The US-based Human Rights Watch (HRW) on Friday accused Pakistan, Iran, and Russia of providing military support to Afghan factions with long records of committing gross abuses of human rights.
Other states in the region have also contributed to the ongoing war, HWR said in a report published on its website.
"The civil war in Afghanistan has been absolutely disastrous for civilians," said Joost R. Hiltermann, executive director of the arms division of Human Rights Watch.
"An arms embargo is the only way to stop the human rights violations they have suffered."
The 55-page report, Crisis of Impunity: The Role of Pakistan, Russia, and Iran in Fueling the Civil War in Afghanistan, details the nature of military support provided to the warring parties; the major transit routes used to move arms and other equipment; the suppliers; the role of state and non-state actors; and the response of the international community.
The ruling Taliban militia, which controls most of the impoverished country between Pakistan and Iran, captured Kabul in 1996 but is still battling a range of loosely affiliated opposition groups in various areas.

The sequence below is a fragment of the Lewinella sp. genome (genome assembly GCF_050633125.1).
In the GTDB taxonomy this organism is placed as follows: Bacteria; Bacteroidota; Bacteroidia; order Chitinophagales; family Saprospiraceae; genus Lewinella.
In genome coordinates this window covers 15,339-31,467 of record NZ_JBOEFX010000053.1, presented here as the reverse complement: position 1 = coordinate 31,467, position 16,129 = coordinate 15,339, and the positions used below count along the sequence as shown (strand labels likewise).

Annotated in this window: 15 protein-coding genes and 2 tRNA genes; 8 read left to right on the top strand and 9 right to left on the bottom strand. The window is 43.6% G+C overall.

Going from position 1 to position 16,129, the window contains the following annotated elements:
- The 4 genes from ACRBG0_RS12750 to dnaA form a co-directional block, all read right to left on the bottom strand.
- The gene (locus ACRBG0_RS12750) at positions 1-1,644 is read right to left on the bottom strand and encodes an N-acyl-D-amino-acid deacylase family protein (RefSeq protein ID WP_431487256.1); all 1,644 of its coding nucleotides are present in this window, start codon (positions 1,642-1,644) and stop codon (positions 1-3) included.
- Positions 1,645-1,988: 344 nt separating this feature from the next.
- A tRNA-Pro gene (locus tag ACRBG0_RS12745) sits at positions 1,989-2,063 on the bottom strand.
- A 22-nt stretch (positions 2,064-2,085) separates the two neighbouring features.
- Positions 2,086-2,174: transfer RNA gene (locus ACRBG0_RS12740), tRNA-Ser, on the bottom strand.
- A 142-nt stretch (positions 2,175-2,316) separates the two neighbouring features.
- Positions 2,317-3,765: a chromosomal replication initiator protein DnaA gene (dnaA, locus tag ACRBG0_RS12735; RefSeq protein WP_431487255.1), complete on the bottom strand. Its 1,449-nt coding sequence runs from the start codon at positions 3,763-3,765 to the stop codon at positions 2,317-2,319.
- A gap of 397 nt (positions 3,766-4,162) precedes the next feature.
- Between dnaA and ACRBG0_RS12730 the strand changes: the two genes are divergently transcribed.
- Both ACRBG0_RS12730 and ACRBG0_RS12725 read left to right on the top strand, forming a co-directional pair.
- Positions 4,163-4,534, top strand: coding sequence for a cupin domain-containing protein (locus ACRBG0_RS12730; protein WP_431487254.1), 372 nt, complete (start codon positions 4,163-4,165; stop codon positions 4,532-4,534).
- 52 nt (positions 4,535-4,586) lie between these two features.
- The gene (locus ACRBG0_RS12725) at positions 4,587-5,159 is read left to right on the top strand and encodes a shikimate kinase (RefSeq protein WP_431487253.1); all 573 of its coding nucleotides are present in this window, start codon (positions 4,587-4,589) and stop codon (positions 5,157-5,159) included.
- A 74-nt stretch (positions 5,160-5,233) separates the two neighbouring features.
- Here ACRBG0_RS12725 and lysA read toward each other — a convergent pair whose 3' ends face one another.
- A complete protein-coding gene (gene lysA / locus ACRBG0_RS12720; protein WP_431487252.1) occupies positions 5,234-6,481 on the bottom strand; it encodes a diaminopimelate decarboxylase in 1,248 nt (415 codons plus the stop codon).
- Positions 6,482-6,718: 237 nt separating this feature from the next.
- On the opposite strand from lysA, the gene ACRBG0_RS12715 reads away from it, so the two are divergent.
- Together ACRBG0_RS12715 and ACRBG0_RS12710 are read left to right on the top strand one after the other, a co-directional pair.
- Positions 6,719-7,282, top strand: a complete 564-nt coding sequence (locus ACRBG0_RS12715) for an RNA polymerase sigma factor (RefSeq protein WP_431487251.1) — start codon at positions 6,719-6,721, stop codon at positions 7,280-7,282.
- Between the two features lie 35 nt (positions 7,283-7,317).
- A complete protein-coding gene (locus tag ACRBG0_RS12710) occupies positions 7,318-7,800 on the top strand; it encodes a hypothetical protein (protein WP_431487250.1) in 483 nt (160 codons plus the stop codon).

"Most of the recent violations, especially summary executions and indiscriminate aerial bombardment, have been by the Taliban, while the United Front (opposition alliance) has failed to hold its commanders accountable for past abuses," the New York-based group said.
The UN slapped an arms embargo on the Taliban in January for the militia's refusal to hand over indicted Saudi dissident Osama bin Laden for trial.
The embargo does not apply to the opposition forces, based mainly in the northeast bordering Tajikistan and the west near Iran.
The Saudi millionaire is wanted for allegedly plotting twin US embassy bombings in Africa in 1998.
"The United Nations Security Council should impose a comprehensive embargo on all military assistance against all warring factions in Afghanistan," HRW said.
Pakistan is said to be feeding the Taliban's war effort while Iran and Russia are backing the opposition.
In addition, Saudi Arabia has provided funds to the Taliban, while private actors and some officials benefit from the smuggling that links these countries, it said.
"Pakistan, in particular, should be pressed to comply with the embargo, especially to prevent the resupply of ammunition and spare parts to the Taliban," it said – Albawaba.com
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